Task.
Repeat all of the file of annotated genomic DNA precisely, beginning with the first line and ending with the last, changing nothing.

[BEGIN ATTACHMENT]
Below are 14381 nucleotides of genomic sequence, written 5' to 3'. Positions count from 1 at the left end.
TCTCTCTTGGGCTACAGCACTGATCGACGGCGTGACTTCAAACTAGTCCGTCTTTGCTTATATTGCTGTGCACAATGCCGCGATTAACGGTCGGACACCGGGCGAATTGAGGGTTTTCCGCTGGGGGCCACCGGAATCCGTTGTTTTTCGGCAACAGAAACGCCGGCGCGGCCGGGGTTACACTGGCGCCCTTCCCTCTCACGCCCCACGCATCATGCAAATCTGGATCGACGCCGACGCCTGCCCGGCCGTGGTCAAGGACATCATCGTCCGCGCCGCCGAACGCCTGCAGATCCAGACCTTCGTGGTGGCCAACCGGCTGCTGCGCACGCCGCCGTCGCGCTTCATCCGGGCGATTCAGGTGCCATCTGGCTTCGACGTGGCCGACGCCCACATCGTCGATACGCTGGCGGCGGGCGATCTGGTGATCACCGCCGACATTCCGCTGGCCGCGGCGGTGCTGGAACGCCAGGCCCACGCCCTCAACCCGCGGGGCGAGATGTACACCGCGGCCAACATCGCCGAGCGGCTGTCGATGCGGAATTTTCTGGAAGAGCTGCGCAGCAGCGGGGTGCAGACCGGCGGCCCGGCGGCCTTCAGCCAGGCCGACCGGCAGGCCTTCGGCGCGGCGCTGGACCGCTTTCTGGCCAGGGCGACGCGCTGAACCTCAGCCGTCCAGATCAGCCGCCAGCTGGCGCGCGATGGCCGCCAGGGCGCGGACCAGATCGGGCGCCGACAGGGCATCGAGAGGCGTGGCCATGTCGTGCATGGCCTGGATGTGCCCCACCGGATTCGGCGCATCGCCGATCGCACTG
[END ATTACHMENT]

Below are 14381 nucleotides of genomic sequence, written 5' to 3'. Positions count from 1 at the left end.
TCTCTCTTGGGCTACAGCACTGATCGACGGCGTGACTTCAAACTAGTCCGTCTTTGCTTATATTGCTGTGCACAATGCCGCGATTAACGGTCGGACACCGGGCGAATTGAGGGTTTTCCGCTGGGGGCCACCGGAATCCGTTGTTTTTCGGCAACAGAAACGCCGGCGCGGCCGGGGTTACACTGGCGCCCTTCCCTCTCACGCCCCACGCATCATGCAAATCTGGATCGACGCCGACGCCTGCCCGGCCGTGGTCAAGGACATCATCGTCCGCGCCGCCGAACGCCTGCAGATCCAGACCTTCGTGGTGGCCAACCGGCTGCTGCGCACGCCGCCGTCGCGCTTCATCCGGGCGATTCAGGTGCCATCTGGCTTCGACGTGGCCGACGCCCACATCGTCGATACGCTGGCGGCGGGCGATCTGGTGATCACCGCCGACATTCCGCTGGCCGCGGCGGTGCTGGAACGCCAGGCCCACGCCCTCAACCCGCGGGGCGAGATGTACACCGCGGCCAACATCGCCGAGCGGCTGTCGATGCGGAATTTTCTGGAAGAGCTGCGCAGCAGCGGGGTGCAGACCGGCGGCCCGGCGGCCTTCAGCCAGGCCGACCGGCAGGCCTTCGGCGCGGCGCTGGACCGCTTTCTGGCCAGGGCGACGCGCTGAACCTCAGCCGTCCAGATCAGCCGCCAGCTGGCGCGCGATGGCCGCCAGGGCGCGGACCAGATCGGGCGCCGACAGGGCATCGAGAGGCGTGGCCATGTCGTGCATGGCCTGGATGTGCCCCACCGGATTCGGCGCATCGCCGATCGCACTG